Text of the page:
I wanted to change the lives of underprivileged school kids, but they changed mine

Published: July 16, 2018

We need to be involved in practical participation in order to become agents of positive change. PHOTO: FILE/EXPRESS

While growing up in Karachi in the turbulent 90s, my neighbourhood used to be a perpetual warzone. Acting tough was the only way of surviving. Our future outlook used to be so bleak that career orientation was not even a fleeting thought in my mind.

As time passed by and I was faced with the prospect of monetary meltdown at the domestic front, I used to wonder why no one ever extended a helping hand to me and to numerous others who stood at the brink of an abyss that had already consumed hundreds, if not thousands, from our generation due to crime, politics and drugs.

I remember keeping a handgun in my school bag while I was in the ninth grade; it is not a glory story, but downright embarrassing as I think about it now. I just wanted to look tough and cool back then. One may call it my cowardice, or the corporal punishment meted out by my mother, that kept me at bay and reformed me before I could have harmed others like those around me were doing. However, there remains an itch or guilt for the unsavoury contributions that led to the downward spiral of my surroundings.

After a nightmarish transition from a rebel youth to a lowly paid blue collar worker, I crawled my way up into the world of white collared individuals, lamenting and criticising everyone except myself for the trials and tribulations I went through.

Later on when prosperity prevailed, there was a strong and insatiable urge to spread goodness and provide positive direction to our youth, enabling them to brace the turbulent times ahead. After an online search I came across The Citizens Foundation School’s (TCF) Career Counselling program, where young volunteers from all walks of life are supposed to impart career counselling to ninth and 10th graders from underprivileged backgrounds.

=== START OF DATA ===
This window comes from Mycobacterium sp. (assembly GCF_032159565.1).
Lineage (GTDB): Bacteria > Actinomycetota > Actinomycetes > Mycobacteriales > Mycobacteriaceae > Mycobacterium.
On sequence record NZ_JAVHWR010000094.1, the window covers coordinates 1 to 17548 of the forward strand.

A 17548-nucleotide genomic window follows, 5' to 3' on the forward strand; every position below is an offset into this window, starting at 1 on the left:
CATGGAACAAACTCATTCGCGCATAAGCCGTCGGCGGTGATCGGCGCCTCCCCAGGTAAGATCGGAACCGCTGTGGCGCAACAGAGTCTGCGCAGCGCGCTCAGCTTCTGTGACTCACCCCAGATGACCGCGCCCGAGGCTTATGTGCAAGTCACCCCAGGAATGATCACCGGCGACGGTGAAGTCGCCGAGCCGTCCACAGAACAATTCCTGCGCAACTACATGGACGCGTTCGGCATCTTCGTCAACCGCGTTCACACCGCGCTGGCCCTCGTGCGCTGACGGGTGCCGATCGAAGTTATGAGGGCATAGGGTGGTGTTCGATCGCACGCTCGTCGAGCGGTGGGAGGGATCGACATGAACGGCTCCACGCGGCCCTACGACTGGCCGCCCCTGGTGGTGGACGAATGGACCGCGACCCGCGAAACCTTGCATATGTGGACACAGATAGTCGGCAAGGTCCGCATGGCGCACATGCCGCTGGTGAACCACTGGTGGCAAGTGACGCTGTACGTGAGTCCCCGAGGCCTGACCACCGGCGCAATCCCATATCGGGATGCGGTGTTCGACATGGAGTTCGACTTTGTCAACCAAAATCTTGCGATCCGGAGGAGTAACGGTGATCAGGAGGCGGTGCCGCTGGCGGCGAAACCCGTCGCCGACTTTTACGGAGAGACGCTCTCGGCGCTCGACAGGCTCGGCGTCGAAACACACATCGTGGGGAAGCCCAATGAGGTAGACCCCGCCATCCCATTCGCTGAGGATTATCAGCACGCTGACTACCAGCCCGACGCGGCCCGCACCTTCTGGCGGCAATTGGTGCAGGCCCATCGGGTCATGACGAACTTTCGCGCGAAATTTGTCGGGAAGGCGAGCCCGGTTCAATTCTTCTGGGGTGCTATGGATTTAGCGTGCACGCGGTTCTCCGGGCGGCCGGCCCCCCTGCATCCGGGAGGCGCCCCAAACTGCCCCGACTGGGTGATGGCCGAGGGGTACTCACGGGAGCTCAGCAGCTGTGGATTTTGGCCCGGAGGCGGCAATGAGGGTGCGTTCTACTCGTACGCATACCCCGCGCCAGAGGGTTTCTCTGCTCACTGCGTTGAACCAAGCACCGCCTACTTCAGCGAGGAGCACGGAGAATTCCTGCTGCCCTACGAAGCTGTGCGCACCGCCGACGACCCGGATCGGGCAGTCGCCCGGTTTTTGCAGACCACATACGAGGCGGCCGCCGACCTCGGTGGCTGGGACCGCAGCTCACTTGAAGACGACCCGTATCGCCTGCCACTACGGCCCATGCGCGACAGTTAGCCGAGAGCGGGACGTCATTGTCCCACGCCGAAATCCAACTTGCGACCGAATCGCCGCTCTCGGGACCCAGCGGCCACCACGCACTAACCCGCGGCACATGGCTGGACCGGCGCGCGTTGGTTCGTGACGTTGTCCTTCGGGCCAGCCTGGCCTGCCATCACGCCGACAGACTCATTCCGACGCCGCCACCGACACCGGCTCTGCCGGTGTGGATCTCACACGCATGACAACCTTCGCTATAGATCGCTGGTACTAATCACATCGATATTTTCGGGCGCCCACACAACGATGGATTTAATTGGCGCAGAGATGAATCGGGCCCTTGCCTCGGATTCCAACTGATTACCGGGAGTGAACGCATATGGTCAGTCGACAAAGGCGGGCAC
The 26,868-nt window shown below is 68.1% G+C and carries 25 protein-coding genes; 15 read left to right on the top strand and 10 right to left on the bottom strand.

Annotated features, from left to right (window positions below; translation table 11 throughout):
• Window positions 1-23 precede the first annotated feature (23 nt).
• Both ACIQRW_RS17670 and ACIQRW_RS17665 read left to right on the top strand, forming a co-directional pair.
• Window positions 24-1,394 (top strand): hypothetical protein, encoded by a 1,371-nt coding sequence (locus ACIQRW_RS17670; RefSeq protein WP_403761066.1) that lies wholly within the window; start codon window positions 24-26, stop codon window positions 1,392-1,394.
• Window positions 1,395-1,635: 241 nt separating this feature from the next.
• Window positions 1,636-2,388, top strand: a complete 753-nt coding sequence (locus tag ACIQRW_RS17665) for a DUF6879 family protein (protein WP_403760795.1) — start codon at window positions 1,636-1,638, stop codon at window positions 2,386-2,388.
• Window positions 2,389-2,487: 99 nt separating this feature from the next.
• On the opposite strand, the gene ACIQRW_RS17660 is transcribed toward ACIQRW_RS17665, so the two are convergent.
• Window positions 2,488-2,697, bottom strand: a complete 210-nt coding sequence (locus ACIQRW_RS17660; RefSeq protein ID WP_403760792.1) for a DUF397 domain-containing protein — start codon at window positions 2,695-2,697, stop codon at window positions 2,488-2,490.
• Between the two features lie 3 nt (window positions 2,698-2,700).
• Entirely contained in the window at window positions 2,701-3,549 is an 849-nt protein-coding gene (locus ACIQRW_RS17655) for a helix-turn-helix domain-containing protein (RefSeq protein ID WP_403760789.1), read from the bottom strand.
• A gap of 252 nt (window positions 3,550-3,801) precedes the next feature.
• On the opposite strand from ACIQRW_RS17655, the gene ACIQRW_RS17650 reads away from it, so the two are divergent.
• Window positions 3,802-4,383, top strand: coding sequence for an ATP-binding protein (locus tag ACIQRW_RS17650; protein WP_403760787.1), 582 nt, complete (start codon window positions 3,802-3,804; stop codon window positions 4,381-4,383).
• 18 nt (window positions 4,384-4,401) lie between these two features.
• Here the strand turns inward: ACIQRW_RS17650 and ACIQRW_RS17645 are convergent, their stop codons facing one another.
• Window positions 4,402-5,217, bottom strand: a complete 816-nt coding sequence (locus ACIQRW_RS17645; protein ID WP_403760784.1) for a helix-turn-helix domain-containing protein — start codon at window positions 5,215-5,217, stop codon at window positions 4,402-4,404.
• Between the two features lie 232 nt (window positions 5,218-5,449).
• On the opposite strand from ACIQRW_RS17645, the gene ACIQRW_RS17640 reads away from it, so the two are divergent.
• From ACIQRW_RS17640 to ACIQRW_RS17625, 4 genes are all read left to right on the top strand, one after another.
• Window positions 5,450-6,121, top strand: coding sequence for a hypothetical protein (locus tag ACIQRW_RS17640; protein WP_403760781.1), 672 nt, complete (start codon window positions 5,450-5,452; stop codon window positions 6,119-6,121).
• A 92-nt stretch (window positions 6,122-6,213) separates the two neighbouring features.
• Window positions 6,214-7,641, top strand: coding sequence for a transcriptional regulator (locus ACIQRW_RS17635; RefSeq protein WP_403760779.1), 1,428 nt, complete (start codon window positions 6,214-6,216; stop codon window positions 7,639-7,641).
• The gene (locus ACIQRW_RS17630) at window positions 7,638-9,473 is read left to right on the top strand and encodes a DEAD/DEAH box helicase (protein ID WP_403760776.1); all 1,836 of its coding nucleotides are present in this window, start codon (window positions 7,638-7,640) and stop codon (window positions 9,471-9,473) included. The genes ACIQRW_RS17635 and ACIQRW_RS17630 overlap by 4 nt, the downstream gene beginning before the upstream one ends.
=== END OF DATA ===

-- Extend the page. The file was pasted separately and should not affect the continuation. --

After shifting to Lahore due to a job relocation, I volunteered in the “Rahbar Program”. In Rahbar, each volunteer is required to work with eighth or ninth graders for six Saturdays. It turned out to be a wonderful experience to be able to mentor these students, who by and large have very little to look forward to past matriculation. After matriculation most of them drop out of school, mainly because boys have to earn so they can support their families, while most of the girls get married.

The wisdom behind signing up volunteers from diverse professional and educational backgrounds is to let these kids from the backwaters of our society attain awareness about the opportunities that lie ahead. Most of them are destined to miss out on these opportunities, not because they are anywhere less in pedigree, but due to belonging from the lower strata of society they are condemned by circumstance.

All the volunteers went in the program to impress the kids of their achievements, but came out of it enthused by what they had witnessed. The talent and ambition we observed was so immense and had such a powerful impact on me in particular, that even today I remain part of this program. What these underprivileged school kids need is a little bit of belief and confidence in themselves. They need to be assured that despite facing numerous hardships and constraints; they do have a chance to be a useful part of our society.